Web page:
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Wednesday, 29 July 2015

Tackling aflatoxin with use of Bio-control product

By Bob Aston
Maize farmers now have a better way of reducing aflatoxin after the Kenyan Government approved usage of a bio-control product meant to fight aflatoxin-producing fungi. Alfasafe KE01 is a sustainable technology which could reduce aflatoxin contamination by up to 98 percent.
According to Kenya Agricultural and Livestock Research Organization (KALRO), Alfasafe KE01 has been approved by all relevant government regulations bodies after meeting stringent standards of safety and efficacy. KALRO expects that rapid adoption of Alfasafe KE01 will help the country to deal with the recurrent aflatoxin problem.
Aflatoxin has reduced trade opportunities in Sub-Saharan Africa. It is produced by a fungus scientifically known as Aspergillus flavus, as a result of poor drying and storage of the grain following heavy rainfall before harvest time.
Maize infected with aflatoxin
People get exposed to it directly by consuming contaminated crops such as maize or indirectly through milk or meat products if livestock have been fed with contaminated grain. Aflatoxin has been linked to liver cirrhosis, reduced immune function and stunted growth in children.
According to KALRO, Alfasafe KE01 works by introducing naturally-occurring nontoxic strains of the fungus, which have a competitive advantage over the strains that produce the deadly aflatoxin. The nontoxic strains then out compete with the toxic strains, reducing aflatoxin contamination.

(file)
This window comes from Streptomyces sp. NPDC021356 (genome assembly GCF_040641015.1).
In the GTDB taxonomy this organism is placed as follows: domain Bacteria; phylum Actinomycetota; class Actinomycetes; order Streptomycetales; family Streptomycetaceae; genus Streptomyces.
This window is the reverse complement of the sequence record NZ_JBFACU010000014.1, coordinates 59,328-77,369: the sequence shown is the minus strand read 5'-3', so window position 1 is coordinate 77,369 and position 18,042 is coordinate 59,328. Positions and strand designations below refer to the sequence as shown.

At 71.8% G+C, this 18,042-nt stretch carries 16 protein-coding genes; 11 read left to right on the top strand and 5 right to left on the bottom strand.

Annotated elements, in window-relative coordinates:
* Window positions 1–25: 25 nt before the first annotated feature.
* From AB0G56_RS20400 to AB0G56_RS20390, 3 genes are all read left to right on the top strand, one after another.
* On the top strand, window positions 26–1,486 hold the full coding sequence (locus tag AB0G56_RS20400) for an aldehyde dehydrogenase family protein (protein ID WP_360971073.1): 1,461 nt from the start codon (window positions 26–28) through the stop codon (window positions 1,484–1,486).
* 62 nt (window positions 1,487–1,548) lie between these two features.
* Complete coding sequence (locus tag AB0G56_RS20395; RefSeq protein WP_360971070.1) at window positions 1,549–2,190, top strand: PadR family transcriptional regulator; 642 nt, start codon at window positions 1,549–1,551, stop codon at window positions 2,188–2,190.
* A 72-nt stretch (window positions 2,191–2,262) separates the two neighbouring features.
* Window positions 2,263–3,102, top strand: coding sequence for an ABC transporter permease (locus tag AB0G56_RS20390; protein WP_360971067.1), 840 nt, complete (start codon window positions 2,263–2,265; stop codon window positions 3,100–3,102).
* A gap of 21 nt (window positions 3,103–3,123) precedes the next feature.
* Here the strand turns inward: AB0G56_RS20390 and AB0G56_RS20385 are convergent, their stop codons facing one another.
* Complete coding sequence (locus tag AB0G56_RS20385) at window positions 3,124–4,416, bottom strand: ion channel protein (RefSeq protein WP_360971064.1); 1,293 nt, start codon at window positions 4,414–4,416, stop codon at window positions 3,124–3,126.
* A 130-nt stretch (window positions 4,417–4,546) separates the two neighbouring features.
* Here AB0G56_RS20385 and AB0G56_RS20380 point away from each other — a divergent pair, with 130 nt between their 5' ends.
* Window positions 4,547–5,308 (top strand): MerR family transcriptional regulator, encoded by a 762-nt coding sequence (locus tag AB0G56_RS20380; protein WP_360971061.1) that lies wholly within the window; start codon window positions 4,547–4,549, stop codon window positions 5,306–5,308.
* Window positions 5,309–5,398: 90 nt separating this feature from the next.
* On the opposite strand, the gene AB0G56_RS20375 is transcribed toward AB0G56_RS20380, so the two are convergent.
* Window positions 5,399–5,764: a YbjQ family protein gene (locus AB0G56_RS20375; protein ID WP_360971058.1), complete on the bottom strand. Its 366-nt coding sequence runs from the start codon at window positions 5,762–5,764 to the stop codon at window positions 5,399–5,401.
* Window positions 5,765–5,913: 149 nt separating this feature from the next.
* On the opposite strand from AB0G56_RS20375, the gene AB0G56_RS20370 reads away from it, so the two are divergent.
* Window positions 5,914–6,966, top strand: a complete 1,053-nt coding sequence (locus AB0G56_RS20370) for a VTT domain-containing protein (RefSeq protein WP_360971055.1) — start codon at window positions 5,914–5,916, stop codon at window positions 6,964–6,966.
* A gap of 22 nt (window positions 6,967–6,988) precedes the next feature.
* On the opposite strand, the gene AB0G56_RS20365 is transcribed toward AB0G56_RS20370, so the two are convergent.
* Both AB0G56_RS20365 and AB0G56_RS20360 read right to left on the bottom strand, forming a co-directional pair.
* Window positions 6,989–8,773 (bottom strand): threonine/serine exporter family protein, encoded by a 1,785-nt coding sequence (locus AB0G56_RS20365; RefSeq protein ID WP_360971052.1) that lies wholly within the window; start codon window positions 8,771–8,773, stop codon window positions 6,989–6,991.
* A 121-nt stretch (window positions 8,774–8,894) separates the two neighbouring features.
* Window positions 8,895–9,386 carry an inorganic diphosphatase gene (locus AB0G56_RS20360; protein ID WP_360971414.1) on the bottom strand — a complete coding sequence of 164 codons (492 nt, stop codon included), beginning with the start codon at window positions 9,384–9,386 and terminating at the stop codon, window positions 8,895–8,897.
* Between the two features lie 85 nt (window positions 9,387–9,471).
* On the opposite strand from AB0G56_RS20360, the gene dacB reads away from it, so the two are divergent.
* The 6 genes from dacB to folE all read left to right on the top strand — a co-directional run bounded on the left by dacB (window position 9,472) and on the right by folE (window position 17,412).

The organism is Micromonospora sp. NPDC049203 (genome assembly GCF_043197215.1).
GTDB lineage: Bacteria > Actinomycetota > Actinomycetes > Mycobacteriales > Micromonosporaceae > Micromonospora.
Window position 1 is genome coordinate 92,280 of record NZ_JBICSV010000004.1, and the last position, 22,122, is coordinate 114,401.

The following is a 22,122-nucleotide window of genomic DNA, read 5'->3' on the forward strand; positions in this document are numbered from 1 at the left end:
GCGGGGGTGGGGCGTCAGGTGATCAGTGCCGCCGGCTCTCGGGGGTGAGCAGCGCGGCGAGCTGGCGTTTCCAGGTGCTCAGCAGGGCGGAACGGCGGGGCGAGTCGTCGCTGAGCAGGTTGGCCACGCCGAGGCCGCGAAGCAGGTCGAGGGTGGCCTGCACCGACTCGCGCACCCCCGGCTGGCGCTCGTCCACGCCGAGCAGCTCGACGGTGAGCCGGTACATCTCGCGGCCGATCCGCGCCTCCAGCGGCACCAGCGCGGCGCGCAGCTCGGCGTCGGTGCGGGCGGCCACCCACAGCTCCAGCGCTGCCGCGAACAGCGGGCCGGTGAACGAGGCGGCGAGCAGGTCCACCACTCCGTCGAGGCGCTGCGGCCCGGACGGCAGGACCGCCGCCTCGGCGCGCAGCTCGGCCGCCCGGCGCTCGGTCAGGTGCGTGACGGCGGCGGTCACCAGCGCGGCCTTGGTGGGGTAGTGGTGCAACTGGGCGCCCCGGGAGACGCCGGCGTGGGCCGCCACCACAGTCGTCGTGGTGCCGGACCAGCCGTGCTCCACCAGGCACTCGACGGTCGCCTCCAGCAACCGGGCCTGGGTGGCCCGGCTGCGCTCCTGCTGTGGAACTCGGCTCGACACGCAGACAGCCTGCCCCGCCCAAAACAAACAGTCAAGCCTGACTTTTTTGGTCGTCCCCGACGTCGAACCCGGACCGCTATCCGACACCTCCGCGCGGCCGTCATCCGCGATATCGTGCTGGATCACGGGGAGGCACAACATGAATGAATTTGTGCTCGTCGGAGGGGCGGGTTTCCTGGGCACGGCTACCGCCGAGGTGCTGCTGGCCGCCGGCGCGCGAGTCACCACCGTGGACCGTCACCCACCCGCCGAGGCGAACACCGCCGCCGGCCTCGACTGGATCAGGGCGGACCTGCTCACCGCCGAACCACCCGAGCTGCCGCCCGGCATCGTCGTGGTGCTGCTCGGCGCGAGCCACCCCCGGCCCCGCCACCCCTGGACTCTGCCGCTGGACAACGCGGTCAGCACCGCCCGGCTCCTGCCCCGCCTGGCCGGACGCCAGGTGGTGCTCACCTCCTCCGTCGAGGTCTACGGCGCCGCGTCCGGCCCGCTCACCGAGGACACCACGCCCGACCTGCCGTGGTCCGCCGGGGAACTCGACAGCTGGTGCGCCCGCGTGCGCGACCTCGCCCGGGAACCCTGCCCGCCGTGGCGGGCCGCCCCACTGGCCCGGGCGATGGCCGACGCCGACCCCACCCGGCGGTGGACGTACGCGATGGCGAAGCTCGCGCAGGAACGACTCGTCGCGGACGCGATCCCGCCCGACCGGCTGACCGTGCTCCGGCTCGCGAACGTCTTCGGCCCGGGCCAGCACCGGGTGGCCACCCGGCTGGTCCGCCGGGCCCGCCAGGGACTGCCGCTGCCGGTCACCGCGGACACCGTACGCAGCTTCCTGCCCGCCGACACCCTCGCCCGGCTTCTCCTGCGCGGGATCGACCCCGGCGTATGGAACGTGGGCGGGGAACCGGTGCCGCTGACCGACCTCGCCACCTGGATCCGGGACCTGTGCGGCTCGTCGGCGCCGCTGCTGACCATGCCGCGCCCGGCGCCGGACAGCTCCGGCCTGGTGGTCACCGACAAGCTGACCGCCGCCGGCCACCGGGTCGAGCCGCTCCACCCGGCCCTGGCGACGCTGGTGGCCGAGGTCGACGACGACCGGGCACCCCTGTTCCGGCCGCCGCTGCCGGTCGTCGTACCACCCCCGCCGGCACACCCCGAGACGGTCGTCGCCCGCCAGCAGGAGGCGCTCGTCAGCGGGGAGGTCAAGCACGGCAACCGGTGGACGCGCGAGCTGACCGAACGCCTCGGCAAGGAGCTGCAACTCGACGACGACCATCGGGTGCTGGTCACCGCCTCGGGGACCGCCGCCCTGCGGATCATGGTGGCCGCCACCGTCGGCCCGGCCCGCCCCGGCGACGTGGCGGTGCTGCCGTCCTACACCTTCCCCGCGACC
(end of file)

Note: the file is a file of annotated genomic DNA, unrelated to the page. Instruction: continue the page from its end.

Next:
It has also demonstrated an ability to maintain low or no contamination both at pre and post-harvest.  Farmers need to broadcast it by hand at the rate of 10kg/ha, two to three weeks before the flowering stage of maize to prevent the aflatoxin- producing fungus from contaminating the crop. This is expected to arrest the spread of the fungus.
The product is affordable, natural and environmentally safe. Once applied to a field the effects last multiple growing seasons, making it extremely effective. Its rapid adoption is expected to help in dealing with the recurrent and vexing aflatoxin problem.
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